Roger: I'm really delighted to have stumbled across your exhibit here at WCIT, because it's one of the more fascinating applications that I've seen so far. Would you tell us a little bit about yourself and also what you're working on?
Hunter Hoffman: I'm Hunter Hoffman. I'm the director of the Virtual Reality Research Center at the University of Washington in Seattle. I'm collaborating with Dave Patterson at the Harborview Burn Center in Seattle. That's a regional burn center. We're using virtual reality to distract burn patients from their pain. Most of the time, when burn patients are just lying around in their beds, morphine works well for reducing their pain. The problem is when they get their bandages changed, which typically is every day, when they're cleaning the wound the pain receptors, which are supposed to have skin over them, are naked. They're unusually sensitive, so just gently brushing away the skin is extremely painful.
During those times, the morphine doesn't work well. Most patients report severe to excruciating pain. We're using virtual reality just for 15 to 20 minutes during their wound care sessions to take their mind off their pain.
Pain has a strong psychological component to it. The same incoming neural signal from a pain receptor can be interpreted by the brain as more painful or less painful depending on a number of psychological factors, like where you're focusing your attention.
Usually the patients are watching their wound care, but the wound is not that pleasant to look at, and the other sounds are not that helpful. So we isolate the patients so they can't see their wound anymore, and they can't hear the other sounds. They can't see the hospital room which they've come to associate with pain.
Now they're completely isolated, and they're in SnowWorld. That's proving to be very effective. We're typically seeing 35 to 50% reductions in pain during wound care.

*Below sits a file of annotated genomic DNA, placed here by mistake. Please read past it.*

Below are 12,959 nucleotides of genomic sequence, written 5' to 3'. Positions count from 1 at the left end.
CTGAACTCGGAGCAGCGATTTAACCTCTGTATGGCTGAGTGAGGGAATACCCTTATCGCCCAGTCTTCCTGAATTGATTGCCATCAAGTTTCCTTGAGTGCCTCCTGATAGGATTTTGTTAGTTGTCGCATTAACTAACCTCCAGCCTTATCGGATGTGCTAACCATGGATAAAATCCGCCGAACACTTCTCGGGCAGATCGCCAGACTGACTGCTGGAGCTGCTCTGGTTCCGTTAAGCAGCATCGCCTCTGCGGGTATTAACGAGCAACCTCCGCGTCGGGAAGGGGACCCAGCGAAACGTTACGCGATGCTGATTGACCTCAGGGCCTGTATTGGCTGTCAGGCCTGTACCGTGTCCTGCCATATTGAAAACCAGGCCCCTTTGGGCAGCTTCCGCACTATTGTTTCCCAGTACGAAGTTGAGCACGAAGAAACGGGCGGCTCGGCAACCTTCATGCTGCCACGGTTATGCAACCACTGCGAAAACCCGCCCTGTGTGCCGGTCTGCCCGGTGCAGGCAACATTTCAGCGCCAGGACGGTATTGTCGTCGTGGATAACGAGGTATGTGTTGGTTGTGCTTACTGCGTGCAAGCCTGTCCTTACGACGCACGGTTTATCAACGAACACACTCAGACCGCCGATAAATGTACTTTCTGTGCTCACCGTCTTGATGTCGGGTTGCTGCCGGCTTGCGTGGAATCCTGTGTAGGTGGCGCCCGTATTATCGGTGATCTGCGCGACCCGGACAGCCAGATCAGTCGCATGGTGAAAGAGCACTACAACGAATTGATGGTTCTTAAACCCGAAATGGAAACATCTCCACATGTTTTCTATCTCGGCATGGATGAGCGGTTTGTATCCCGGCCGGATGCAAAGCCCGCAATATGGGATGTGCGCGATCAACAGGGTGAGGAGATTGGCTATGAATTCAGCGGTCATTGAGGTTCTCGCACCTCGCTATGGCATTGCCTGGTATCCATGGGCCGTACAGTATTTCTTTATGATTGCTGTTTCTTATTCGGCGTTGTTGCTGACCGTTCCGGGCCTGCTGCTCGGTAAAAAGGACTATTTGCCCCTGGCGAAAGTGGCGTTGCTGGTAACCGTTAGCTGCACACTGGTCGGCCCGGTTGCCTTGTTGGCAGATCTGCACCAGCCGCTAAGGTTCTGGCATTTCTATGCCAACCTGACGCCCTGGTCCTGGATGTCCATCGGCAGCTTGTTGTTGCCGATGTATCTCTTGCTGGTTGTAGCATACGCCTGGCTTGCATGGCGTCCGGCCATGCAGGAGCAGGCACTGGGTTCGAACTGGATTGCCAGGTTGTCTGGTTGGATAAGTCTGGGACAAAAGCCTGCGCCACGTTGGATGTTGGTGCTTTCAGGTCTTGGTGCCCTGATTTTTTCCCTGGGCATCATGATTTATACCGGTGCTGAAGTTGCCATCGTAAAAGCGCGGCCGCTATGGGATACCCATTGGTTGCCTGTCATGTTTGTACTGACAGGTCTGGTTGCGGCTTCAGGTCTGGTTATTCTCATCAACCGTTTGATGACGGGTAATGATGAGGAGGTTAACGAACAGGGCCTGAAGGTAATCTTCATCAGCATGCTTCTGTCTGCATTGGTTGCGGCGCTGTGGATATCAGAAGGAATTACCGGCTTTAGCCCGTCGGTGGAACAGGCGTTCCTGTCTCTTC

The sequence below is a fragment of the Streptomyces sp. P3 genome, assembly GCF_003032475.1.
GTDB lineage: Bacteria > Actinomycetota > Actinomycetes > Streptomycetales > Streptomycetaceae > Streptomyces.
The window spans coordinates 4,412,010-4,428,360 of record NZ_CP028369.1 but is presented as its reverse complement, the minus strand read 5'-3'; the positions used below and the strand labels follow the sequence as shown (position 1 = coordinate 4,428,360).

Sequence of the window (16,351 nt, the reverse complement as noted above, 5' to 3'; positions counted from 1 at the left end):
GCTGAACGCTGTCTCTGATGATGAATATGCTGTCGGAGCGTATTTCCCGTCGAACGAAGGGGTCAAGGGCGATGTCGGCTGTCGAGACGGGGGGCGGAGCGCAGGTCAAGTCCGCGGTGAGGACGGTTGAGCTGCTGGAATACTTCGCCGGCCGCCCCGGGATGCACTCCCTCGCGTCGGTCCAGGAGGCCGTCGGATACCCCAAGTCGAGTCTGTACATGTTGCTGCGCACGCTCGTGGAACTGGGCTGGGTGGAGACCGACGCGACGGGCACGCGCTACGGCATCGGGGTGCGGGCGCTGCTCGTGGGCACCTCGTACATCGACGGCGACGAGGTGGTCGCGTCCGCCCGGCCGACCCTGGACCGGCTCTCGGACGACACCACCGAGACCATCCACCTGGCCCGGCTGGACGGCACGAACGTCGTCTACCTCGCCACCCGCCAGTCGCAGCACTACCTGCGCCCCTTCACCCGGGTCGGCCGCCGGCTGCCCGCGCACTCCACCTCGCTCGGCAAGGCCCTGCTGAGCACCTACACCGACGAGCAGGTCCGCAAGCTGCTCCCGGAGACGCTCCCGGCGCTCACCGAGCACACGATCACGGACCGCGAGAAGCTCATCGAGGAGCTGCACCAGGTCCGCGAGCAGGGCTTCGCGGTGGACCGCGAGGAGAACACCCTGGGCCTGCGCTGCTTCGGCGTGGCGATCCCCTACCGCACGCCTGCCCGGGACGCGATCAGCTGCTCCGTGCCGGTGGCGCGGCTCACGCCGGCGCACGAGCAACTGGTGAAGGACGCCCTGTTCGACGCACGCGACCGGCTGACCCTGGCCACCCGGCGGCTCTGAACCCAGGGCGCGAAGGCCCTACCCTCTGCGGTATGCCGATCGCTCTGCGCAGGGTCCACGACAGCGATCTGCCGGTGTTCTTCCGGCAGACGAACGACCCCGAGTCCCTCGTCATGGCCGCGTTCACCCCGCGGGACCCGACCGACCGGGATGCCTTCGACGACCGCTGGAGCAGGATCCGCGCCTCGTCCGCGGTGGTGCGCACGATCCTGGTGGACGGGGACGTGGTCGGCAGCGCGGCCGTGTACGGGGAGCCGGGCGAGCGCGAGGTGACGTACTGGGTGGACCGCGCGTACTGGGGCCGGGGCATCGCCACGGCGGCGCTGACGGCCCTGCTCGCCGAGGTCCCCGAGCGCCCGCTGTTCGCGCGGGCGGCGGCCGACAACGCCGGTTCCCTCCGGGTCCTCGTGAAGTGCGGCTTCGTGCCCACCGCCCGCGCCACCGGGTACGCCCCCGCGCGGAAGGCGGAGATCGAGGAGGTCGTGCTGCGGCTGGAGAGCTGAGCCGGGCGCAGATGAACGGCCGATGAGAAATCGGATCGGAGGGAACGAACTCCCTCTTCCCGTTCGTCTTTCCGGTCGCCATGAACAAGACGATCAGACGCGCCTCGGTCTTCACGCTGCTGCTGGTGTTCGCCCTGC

Roger: That's an amazing result. You've had some other tests as well, including looking at brain scans to try to judge whether the activity in the brain reflects that reduction in pain as well.
Hunter: One of the things we found is that when people tell you their pain is dropping while they're in SnowWorld, the pain related brain activity also drops. That's been very helpful, to get converging evidence from these objective measures. In addition to just the people's subjective experience, you're also seeing the neural correlates of virtual reality analgesing. We're at the University of Washington. We have a multidisciplinary project that involves anesthesiologists, radiologists, rehab medicine. I'm a cognitive psychologist in mechanical engineering. It's all a really crazy mixture of people.
We're doing both clinical and laboratory pain studies. We are using a thermal pain stimulator to elicit a painful response, and that way we can study with healthy volunteers. We can accelerate how quickly like the Wright Brothers with their wind tunnel. We can figure out a lot of things before, because by the time we get into the hospital, you want to have your ducks in a row.
I think that's part of the reason we've been able to quickly enhance the effectiveness and the technologies that we've been able to employ, like the articulated arm for holding the goggles near the patient's eyes.